For the last four days, Dexter has worked his little body so hard and shown such determination, that he has made us really sit back and think.
About a year ago I heard about Conductive Education Therapy, and as much as I tried, I couldn't get my head around what the therapy was all about - but I knew that it sounded great, and exactly what we needed to try.
So, we put the plans in motion and made the decision to uproot our little family for the month. We drove for two days, and booked accommodation for almost five weeks. Andrew juggled his leave, taking every last minute he was owed, and combining it with his rostered days off, because we knew this was important, and he needed to be there, too.
We walked in to the Future Footprints center on Tuesday morning, and were greeted with smiles and happy faces, welcoming us into their world.
The therapy started straight away and we didn't even realise it!
They had Dexter sitting - not in a supported, $9000 seat, but in a 'normal', high backed, wooden chair.
There were no side support structures, no harnesses to hold him in - just a chair at the table.
Without thinking, we handed our son over, and trusted them.
And he sat, for the first time, in a 'normal' chair, with only minimal support from his therapist.
He held on to a pole suction-capped to the table, and kept his head high.
At that point, I knew the therapy was going to be worth the changes we were putting ourselves through.
The therapy is based on a lot of repetition and singing, lots of singing! It's making him use muscles that he hasn't used and learn skills that most of us take for granted. It's done in a fun way and in short bursts so as not to cause too much discomfort. It's based on routine, which works well for me. The days change, but the focus is on sitting on the ground or on the seat; walking without his walker; going to the toilet; using his hands; feeding himself; holding a drink bottle and actually drinking from it; playing; singing; painting and being a kid.
The therapists are lovely and so encouraging.
They have given advice and tips on what to do when we get home, but most importantly, they haven't given up on Dexter. They see him and they see his disability, but they put him first.
Day 1 was filled with smiles and the cheeky nature that Dexter shows. It made me hopeful for day 2, but I knew realistically, day two would be hard.
I wasn't expecting heart-breakingly hard, though.
The first thing they did on day 2 was walking. Dexter's muscles were so sore and tired from the day before, that he just cried - real tears.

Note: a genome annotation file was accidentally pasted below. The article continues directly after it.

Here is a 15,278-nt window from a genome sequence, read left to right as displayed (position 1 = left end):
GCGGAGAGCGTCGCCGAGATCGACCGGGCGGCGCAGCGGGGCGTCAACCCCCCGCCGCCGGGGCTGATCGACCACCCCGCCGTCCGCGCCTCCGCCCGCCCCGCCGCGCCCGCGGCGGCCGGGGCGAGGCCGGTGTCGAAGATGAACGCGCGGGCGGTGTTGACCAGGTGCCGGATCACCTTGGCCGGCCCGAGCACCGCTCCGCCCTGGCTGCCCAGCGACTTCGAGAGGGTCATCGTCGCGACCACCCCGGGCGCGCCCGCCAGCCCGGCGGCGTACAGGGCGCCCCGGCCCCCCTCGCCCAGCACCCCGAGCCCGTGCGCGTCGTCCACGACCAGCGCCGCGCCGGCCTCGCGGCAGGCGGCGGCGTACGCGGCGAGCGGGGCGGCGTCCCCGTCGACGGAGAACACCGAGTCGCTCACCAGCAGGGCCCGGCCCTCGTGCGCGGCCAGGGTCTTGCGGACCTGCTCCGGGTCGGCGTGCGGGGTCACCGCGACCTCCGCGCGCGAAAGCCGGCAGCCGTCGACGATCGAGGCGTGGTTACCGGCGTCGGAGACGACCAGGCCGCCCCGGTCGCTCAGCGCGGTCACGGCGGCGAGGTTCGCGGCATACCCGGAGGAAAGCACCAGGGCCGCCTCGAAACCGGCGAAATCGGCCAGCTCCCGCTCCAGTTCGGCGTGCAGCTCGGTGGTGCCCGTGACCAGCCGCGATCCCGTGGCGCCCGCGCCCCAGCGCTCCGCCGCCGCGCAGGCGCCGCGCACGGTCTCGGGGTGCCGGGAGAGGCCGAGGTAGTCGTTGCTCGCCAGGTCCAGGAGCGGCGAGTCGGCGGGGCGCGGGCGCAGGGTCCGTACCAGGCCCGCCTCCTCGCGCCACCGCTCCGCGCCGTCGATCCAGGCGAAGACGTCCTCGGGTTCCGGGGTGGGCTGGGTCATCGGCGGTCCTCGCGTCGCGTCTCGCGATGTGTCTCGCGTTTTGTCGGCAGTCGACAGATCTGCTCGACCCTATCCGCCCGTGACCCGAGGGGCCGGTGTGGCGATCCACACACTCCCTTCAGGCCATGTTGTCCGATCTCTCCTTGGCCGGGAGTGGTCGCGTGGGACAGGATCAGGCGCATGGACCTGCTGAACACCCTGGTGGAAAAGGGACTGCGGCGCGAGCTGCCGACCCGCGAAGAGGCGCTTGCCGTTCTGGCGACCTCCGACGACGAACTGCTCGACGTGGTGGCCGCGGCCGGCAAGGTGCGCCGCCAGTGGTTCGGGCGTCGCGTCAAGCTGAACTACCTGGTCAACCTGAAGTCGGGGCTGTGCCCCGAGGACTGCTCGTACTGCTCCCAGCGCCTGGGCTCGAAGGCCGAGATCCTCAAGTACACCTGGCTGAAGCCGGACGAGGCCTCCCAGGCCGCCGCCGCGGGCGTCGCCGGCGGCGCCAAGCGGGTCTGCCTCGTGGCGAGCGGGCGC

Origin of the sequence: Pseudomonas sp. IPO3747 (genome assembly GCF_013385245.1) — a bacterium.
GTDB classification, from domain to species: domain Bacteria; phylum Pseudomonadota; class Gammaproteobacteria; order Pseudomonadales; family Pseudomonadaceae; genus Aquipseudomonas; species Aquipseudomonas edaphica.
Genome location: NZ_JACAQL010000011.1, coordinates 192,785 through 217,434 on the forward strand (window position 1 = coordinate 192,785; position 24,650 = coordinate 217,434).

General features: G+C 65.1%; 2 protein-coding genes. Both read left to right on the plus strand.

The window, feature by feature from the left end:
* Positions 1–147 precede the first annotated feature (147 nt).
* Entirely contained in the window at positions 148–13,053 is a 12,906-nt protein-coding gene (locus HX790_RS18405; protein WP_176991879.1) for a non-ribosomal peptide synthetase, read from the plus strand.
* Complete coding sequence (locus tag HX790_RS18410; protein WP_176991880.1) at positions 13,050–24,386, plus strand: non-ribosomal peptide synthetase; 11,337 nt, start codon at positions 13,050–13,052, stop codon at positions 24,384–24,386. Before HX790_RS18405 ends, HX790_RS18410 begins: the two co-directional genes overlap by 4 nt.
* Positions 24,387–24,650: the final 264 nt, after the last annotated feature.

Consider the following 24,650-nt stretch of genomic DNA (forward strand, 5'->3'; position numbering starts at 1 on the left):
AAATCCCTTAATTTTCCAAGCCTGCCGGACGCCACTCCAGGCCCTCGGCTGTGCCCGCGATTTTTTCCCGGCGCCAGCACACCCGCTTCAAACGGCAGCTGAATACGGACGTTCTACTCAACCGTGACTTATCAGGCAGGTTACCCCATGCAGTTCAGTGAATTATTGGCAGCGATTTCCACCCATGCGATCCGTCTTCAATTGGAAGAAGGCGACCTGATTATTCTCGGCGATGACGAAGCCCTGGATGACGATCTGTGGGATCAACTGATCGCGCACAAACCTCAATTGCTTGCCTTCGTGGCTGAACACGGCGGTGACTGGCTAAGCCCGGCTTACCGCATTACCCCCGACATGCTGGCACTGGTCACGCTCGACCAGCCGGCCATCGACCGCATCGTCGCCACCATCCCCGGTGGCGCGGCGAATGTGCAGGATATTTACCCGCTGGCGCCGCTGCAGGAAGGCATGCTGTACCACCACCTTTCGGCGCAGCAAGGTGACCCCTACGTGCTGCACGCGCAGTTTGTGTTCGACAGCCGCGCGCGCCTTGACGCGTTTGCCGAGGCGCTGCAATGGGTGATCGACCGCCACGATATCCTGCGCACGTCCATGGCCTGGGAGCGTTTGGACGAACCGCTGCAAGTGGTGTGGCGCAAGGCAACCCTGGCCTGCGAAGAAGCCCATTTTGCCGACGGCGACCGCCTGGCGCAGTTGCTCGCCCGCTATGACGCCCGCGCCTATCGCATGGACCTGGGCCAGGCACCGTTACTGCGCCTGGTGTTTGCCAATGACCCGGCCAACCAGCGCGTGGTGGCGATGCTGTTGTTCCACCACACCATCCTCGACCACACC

It took all my strength not to firstly, burst into tears myself and secondly, not to pick him up and walk out.
For a kid who has been through so much, he doesn't complain, so when I heard this sound, it truly was heart breaking. But we both persevered and his strength got me through. And before long, he was back to smiling and enjoying the therapy and singing again.
On day 3, he fell asleep after morning tea, at the table, while sitting in his unsupported seat!
Day 4 saw him bring back his cheeky side and he laughed while the therapists ran around, making funny noises.
He falls asleep in the car before we leave the driveway, on our way home, and he has been sleeping through the night, which he never does. He is exhausted.
But when he is awake, he is chatting and giving amazing cuddles - he is holding on and you feel his arms tighten around your neck.
Has it been worth it? Of course.
How could we not give it a try?
The benefits Dexter will receive from this will be so very worthwhile.
But the benefits our family will receive are so far beyond that.
The last time we spent this much time together, as a family, was during Dexter's chemo days. Those days are filled with bad memories and were not happy times. This is our chance to regroup, as a family, and create happy memories.
We are loving being together, just the four of us. It's great for the kids.
I'm excited for the next 3 weeks and for the potential they have, for bringing out the best in our little man.
To hear his cries of pain was heartbreaking,
but feeling his stronger hugs and hearing his chatty voice,
we know Dexter understands the importance and value of this.
It's been a big week!
Today I worked hard, and it still hurt a little bit, but I thought the therapists were very funny when they were making funny noises!
It's rainy and cold here, so it's a good day for cuddling!
I'm loving spending lots of time with Mum and Dad... and my noisy sister!
And, today is another of Dexter's anniversaries.
Two years ago today, our lives were once again turned upside down... with the official news that Dexter had cancer... hepatoblastoma.
Apart from some physical scars for him, and mental scars for all of us, you wouldn't know what he has been through!
He's now 17 months cancer clear!